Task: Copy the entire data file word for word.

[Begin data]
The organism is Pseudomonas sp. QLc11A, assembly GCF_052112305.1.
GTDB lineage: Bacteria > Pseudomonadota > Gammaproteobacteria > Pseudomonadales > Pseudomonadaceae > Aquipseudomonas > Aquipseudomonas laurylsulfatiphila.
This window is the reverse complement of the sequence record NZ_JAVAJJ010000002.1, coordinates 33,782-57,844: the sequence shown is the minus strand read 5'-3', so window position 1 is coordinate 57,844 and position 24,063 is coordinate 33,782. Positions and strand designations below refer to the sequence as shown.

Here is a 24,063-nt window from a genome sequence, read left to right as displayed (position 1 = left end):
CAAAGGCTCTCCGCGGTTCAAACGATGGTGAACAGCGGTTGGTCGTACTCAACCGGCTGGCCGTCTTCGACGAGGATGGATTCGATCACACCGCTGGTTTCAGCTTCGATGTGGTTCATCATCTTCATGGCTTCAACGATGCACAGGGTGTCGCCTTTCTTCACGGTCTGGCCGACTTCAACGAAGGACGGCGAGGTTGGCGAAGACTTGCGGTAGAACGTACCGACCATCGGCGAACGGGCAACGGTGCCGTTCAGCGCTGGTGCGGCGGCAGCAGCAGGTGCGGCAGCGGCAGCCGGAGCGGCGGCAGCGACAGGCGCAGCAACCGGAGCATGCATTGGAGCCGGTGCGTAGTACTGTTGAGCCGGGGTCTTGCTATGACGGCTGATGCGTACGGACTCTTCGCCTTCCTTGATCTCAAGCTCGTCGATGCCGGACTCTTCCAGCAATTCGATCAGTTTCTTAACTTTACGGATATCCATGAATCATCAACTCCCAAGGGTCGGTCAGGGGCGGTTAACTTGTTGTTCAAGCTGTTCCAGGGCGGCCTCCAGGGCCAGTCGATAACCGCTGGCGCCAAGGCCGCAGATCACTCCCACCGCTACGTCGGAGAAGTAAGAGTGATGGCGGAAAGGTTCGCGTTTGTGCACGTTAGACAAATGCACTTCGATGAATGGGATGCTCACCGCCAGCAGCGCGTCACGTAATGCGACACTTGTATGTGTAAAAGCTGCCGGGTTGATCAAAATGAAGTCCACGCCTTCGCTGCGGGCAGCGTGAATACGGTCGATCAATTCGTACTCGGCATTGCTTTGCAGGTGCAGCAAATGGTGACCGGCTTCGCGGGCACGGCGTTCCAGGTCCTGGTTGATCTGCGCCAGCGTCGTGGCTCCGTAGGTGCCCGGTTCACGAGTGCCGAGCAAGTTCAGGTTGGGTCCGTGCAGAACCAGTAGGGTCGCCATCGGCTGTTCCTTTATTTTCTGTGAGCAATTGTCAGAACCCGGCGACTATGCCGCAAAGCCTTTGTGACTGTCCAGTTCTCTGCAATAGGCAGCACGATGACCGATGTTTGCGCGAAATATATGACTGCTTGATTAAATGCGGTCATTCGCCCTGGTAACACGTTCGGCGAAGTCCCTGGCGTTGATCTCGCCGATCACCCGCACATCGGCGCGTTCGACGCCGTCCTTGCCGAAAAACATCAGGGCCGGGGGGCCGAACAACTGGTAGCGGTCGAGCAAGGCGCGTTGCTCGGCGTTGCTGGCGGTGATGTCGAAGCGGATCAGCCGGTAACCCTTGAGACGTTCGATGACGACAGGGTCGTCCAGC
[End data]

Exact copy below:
The organism is Pseudomonas sp. QLc11A, assembly GCF_052112305.1.
GTDB lineage: Bacteria > Pseudomonadota > Gammaproteobacteria > Pseudomonadales > Pseudomonadaceae > Aquipseudomonas > Aquipseudomonas laurylsulfatiphila.
This window is the reverse complement of the sequence record NZ_JAVAJJ010000002.1, coordinates 33,782-57,844: the sequence shown is the minus strand read 5'-3', so window position 1 is coordinate 57,844 and position 24,063 is coordinate 33,782. Positions and strand designations below refer to the sequence as shown.

Here is a 24,063-nt window from a genome sequence, read left to right as displayed (position 1 = left end):
CAAAGGCTCTCCGCGGTTCAAACGATGGTGAACAGCGGTTGGTCGTACTCAACCGGCTGGCCGTCTTCGACGAGGATGGATTCGATCACACCGCTGGTTTCAGCTTCGATGTGGTTCATCATCTTCATGGCTTCAACGATGCACAGGGTGTCGCCTTTCTTCACGGTCTGGCCGACTTCAACGAAGGACGGCGAGGTTGGCGAAGACTTGCGGTAGAACGTACCGACCATCGGCGAACGGGCAACGGTGCCGTTCAGCGCTGGTGCGGCGGCAGCAGCAGGTGCGGCAGCGGCAGCCGGAGCGGCGGCAGCGACAGGCGCAGCAACCGGAGCATGCATTGGAGCCGGTGCGTAGTACTGTTGAGCCGGGGTCTTGCTATGACGGCTGATGCGTACGGACTCTTCGCCTTCCTTGATCTCAAGCTCGTCGATGCCGGACTCTTCCAGCAATTCGATCAGTTTCTTAACTTTACGGATATCCATGAATCATCAACTCCCAAGGGTCGGTCAGGGGCGGTTAACTTGTTGTTCAAGCTGTTCCAGGGCGGCCTCCAGGGCCAGTCGATAACCGCTGGCGCCAAGGCCGCAGATCACTCCCACCGCTACGTCGGAGAAGTAAGAGTGATGGCGGAAAGGTTCGCGTTTGTGCACGTTAGACAAATGCACTTCGATGAATGGGATGCTCACCGCCAGCAGCGCGTCACGTAATGCGACACTTGTATGTGTAAAAGCTGCCGGGTTGATCAAAATGAAGTCCACGCCTTCGCTGCGGGCAGCGTGAATACGGTCGATCAATTCGTACTCGGCATTGCTTTGCAGGTGCAGCAAATGGTGACCGGCTTCGCGGGCACGGCGTTCCAGGTCCTGGTTGATCTGCGCCAGCGTCGTGGCTCCGTAGGTGCCCGGTTCACGAGTGCCGAGCAAGTTCAGGTTGGGTCCGTGCAGAACCAGTAGGGTCGCCATCGGCTGTTCCTTTATTTTCTGTGAGCAATTGTCAGAACCCGGCGACTATGCCGCAAAGCCTTTGTGACTGTCCAGTTCTCTGCAATAGGCAGCACGATGACCGATGTTTGCGCGAAATATATGACTGCTTGATTAAATGCGGTCATTCGCCCTGGTAACACGTTCGGCGAAGTCCCTGGCGTTGATCTCGCCGATCACCCGCACATCGGCGCGTTCGACGCCGTCCTTGCCGAAAAACATCAGGGCCGGGGGGCCGAACAACTGGTAGCGGTCGAGCAAGGCGCGTTGCTCGGCGTTGCTGGCGGTGATGTCGAAGCGGATCAGCCGGTAACCCTTGAGACGTTCGATGACGACAGGGTCGTCCAGC